By Soulemanu Buba
The Mayor of the Bamenda City Council, Achobang Tambeng Paul, who doubles as a Pastor of a Pentecostal Church in Bamenda, has called on Churches and None Governmental Organisation NGOs to stop asking for revenge in the name of justice.
He made the statement on Wednesday, March 28, during the visit of the Head of the Steering Committee of the Presidential Plan for the Reconstruction and Development PPRD for the Northwest and Southwest Regions.
“We should stop counting our losses and asking for revenge in the name of Justice. I want to call on the Church groups and NGOs to refrain from the slogan, Justice and Peace Apparently, they place justice as a condition for peace. I differ,” said Mayor Achobang.
Talking about dialogue to end the ongoing Anglophone Crisis, the municipal authority said there is no need for an outsider to mediate in resolving the conflict.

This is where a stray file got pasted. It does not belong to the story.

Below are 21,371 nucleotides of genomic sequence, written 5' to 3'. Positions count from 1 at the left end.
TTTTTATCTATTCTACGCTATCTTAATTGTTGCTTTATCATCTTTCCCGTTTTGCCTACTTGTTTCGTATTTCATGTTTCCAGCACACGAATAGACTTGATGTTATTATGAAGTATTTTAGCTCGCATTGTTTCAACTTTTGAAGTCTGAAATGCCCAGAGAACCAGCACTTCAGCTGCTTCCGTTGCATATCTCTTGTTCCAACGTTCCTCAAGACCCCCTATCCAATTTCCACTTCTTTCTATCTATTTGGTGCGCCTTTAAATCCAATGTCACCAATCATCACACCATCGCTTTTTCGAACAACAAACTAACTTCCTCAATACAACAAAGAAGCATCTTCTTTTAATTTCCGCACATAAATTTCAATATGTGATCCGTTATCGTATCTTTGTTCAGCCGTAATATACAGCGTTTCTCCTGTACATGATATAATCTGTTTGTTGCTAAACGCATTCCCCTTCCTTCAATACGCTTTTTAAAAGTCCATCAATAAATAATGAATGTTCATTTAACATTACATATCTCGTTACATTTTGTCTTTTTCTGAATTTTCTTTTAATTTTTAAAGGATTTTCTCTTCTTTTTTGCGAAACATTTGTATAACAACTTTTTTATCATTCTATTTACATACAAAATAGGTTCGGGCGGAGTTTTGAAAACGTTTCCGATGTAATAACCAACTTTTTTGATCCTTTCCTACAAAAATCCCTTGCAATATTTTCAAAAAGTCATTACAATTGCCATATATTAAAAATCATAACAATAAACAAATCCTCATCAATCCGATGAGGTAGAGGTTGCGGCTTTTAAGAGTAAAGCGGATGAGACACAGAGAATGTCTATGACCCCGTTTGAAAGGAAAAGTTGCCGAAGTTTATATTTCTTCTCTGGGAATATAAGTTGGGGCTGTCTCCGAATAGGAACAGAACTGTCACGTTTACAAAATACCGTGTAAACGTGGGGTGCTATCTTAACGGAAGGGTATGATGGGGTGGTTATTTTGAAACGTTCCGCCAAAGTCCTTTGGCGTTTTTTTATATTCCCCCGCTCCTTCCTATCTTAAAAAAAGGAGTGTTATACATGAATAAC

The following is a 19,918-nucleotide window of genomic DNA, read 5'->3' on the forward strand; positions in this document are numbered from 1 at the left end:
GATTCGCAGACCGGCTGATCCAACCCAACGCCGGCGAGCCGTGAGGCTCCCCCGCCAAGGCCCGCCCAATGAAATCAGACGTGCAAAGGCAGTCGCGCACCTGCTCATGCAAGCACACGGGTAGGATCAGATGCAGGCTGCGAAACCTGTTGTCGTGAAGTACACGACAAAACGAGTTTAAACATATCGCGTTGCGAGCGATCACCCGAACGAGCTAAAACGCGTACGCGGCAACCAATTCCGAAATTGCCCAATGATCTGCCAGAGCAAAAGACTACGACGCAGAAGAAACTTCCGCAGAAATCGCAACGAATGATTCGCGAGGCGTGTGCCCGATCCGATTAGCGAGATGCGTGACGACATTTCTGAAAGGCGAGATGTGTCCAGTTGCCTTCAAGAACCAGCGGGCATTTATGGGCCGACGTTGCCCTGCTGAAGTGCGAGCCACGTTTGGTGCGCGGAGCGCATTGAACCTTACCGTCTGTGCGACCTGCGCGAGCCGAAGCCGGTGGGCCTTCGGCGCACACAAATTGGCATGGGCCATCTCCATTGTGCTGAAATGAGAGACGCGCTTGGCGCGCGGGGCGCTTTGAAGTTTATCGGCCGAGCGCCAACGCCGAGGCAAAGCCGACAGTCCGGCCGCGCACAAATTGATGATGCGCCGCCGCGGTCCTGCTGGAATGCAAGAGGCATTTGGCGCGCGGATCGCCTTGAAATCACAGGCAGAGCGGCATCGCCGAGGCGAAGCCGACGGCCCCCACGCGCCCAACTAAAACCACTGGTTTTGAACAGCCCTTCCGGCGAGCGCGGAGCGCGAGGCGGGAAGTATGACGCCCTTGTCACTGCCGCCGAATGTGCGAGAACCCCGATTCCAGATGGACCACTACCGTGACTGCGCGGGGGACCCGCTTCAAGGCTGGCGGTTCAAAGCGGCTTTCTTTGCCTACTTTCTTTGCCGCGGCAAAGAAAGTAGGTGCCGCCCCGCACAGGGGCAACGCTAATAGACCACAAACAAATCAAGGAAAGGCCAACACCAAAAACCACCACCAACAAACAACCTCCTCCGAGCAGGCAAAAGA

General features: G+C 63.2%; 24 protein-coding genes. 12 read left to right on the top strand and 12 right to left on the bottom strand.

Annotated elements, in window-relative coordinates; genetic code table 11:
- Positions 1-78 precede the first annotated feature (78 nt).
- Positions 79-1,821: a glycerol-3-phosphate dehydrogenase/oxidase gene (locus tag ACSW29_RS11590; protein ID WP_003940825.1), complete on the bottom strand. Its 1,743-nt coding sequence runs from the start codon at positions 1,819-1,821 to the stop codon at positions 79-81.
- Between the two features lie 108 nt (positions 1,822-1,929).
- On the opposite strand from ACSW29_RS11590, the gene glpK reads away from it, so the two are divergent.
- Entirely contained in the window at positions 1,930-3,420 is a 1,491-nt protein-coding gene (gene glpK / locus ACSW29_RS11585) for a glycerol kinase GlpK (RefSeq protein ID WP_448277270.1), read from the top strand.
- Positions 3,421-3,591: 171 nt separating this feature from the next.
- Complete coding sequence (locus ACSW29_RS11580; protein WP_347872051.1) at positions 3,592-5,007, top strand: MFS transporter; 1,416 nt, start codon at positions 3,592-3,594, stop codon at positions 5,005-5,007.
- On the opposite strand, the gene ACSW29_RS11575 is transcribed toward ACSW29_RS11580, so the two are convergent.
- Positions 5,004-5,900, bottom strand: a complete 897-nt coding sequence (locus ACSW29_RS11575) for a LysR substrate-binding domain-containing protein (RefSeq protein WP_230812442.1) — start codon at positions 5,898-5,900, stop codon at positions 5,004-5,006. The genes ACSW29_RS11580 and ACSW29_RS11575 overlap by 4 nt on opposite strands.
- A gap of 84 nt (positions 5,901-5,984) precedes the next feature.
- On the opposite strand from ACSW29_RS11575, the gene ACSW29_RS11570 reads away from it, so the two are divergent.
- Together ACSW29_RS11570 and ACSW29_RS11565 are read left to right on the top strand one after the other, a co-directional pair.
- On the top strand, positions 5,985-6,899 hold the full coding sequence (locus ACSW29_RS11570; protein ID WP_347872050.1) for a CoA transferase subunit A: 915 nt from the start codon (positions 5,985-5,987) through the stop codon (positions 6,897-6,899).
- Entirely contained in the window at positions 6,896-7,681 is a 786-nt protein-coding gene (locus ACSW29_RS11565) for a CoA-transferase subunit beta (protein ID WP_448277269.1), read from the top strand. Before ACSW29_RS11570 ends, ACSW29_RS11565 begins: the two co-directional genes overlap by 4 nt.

He further criticised the Canadian dialogue initiative that was rejected by the government in January this year.
“Every house has its problems and it takes the family head to resolve the conflict within the confines of the family,” he said.
“Most families that have sort friends to help solve family problems have ended up with more problems than they initially had. We can handle our issues at home and not the Canadian way.”
The City Mayor’s has not gone down well with many a Bamenda resident, who insisted that peace comes automatically when there is justice.
“Justice is a path way to peace and anyone talking against justice is benefiting from the crisis and will not want it to end. If not of the crisis, Paul Achobang would have continued being a nobody. He should thank the Anglophone crisis for his achievements. He is just afraid of losing his position,” Fusi, a civil society member, told MMI.
Paul Achobang is one of many English-speaking politicians who came to power during the ongoing crisis.
He was elected in a 2020 election that was widely boycotted due to insecurity and separatist threats.
Mimi Mefo Info